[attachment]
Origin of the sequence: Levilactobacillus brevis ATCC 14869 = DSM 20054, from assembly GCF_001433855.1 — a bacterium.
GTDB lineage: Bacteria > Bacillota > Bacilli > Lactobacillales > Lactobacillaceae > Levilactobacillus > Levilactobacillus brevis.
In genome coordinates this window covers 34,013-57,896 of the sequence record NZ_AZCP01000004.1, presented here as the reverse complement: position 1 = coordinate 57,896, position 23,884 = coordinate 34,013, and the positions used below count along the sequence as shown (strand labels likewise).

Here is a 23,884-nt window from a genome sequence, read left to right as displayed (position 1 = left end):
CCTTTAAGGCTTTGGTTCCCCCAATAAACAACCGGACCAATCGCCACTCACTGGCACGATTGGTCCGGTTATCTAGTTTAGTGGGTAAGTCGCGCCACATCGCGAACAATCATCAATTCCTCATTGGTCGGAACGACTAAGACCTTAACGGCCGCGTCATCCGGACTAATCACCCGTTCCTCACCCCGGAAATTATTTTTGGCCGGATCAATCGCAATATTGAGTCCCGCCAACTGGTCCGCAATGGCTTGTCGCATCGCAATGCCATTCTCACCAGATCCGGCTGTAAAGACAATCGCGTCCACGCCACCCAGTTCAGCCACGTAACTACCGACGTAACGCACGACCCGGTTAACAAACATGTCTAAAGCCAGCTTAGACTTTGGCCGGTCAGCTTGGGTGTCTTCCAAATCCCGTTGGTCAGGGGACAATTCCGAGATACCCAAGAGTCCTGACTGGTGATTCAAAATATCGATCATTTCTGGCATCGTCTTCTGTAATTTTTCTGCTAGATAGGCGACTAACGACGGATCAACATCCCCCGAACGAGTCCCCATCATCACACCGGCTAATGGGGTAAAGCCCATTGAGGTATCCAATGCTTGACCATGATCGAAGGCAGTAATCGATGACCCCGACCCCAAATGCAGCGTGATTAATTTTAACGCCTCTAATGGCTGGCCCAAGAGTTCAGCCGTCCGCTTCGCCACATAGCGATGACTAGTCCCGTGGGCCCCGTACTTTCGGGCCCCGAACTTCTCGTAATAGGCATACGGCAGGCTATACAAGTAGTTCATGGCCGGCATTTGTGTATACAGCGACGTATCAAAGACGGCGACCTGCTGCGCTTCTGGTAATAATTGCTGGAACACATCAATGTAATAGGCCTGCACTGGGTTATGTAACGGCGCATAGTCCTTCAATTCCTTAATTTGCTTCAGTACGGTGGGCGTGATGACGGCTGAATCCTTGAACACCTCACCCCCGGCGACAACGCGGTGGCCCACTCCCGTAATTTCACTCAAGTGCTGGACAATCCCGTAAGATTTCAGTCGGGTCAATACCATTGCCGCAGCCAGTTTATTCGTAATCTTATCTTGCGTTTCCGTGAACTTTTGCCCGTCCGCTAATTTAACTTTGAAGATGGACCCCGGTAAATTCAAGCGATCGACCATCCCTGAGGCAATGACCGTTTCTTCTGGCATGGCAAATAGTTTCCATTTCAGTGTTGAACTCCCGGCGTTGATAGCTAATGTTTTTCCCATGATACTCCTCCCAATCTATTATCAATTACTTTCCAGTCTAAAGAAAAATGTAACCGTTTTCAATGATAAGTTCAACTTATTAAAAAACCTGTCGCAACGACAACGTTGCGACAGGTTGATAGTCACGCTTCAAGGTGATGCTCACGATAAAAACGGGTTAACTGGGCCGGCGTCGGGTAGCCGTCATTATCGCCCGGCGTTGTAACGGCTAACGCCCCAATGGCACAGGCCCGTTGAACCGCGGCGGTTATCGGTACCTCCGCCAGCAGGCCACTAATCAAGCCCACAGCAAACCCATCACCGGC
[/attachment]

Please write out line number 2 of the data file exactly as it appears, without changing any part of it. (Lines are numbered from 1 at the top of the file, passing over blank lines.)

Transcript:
GTDB lineage: Bacteria > Bacillota > Bacilli > Lactobacillales > Lactobacillaceae > Levilactobacillus > Levilactobacillus brevis.